Hyperglycemia Induces Monocytic Release of Interleukin-6 via Induction of Protein Kinase C- and -

S. Devaraj, S. K. Venugopal, U. Singh, I. Jialal
2004 Diabetes  
Diabetes confers an increased propensity to atherosclerosis. Inflammation is pivotal in atherogenesis, and diabetes is a proinflammatory state. Interleukin (IL)-6, in addition to inducing the acute-phase response, contributes to insulin resistance. Monocytes from type 2 diabetic patients secrete increased IL-6. The aim of this study was to examine molecular mechanisms for increased IL-6 release from monocytes under hyperglycemia. Monocytic cells (THP-1) were cultured in the presence of 5.5
more » ... l (normal) or 15 mmol/l (high) glucose and mannitol. Secreted IL-6, intracellular IL-6, and IL-6 mRNA were significantly increased with hyperglycemia (P < 0.001). Incubation of cells with inhibitors of reactive oxygen species failed to affect high-glucose-induced IL-6 release. Pan-protein kinase C (PKC) inhibitors significantly decreased high-glucose-induced IL-6 release. A specific inhibitor of p38 mitogen-activated protein kinase (MAPK; SB 202190), but not the extracellular signal-regulated kinase inhibitor PD98059, significantly decreased highglucose-induced IL-6 release. Furthermore, the PKC-␣/␤2 inhibitor decreased p38MAPK and the resulting highglucose-induced IL-6 release. Both antisense oligos to PKC-␤ and -␣ as well as small interfering RNA (siRNA) to PKC-␣ and -␤ resulted in significantly decreased highglucose-induced IL-6 release. Nuclear factor-B (NF-B) inhibitors significantly decreased IL-6 mRNA and protein. siRNA to PKC-␤ and -␣ also significantly decreased NF-B activity and IL-6 release. The combination was not additive to either siRNA alone, suggesting that they work through a common pathway. Thus, IL-6 release from monocytes under hyperglycemia appears to be mediated via upregulation of PKC, through p38MAPK and NF-B, resulting in increased mRNA and protein for IL-6. Thus, inhibition of PKC-␣ and -␤ can ameliorate the proinflammatory state of diabetes. Diabetes 54:85-91, 2005 RESEARCH DESIGN AND METHODS Cells from the human monocytic cell line THP-1 were obtained from the American Type Culture Collection. Endotoxin-and glucose-free RPMI-1640 media and fetal bovine serum were purchased from Gibco (Carlsbad, CA). Antibiotics, glutamine, phenylmethylsulfonyl fluoride, glucose, HEPES, protease inhibitor cocktail, Triton X-100, dithiothreitol, polyethylene glycolsuperoxide dismutase (PEG-SOD), and Mn(III)tetrakis(4-benzoic acid) porphyrin (MnTBAP), were from Sigma. Antibodies to PKC, PKC-␣, and PKC-␤II, were obtained from Santa Cruz Biotechnology. 2,2Ј,3,3Ј,4,4Ј-hexahydroxy-1,1Ј-biphenyl-6,6Ј-dimethanol dimethyl ether (HBDDE), apocynin, and diphenylene iodonium chloride (DPI) were obtained from Calbiochem, and Eli Lilly kindly provided LY379196. Polyvinylidene difluoride membranes and Tris-glycine gels were from Invitrogen. A bicinchoninic acid kit was obtained from Pierce. Enhanced chemiluminescence and PKC activity kits were purchased from Amersham Pharmacia. Oligonucleotides were purchased from Integrated DNA Technologies. Cell culture. THP-1 cells were maintained in endotoxin-free RPMI-1640 (containing 5.5 mmol/l glucose, 50 mol/l mercaptoethanol, 10% fetal bovine serum, 2 mmol/l glutamine, 1 mmol/l sodium pyruvate, and 10 mmol/l HEPES) and used for experiments between the third and fifth passages, as described From the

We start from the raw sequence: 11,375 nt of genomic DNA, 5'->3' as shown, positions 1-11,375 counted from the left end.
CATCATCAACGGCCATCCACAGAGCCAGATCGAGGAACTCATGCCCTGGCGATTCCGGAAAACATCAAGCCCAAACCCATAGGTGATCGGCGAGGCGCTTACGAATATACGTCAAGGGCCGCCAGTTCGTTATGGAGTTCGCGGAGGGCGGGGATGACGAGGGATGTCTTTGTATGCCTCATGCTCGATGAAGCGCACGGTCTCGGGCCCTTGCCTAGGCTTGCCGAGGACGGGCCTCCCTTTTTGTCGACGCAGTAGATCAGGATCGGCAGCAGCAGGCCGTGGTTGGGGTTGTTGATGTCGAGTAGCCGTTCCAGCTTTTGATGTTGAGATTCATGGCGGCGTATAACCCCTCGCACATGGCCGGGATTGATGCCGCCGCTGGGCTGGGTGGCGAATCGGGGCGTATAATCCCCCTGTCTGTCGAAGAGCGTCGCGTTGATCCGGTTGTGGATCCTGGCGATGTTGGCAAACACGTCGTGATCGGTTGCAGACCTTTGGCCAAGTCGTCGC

doi:10.2337/diabetes.54.1.85 pmid:15616014 fatcat:74lyitafnjgynienjcdvifmkwa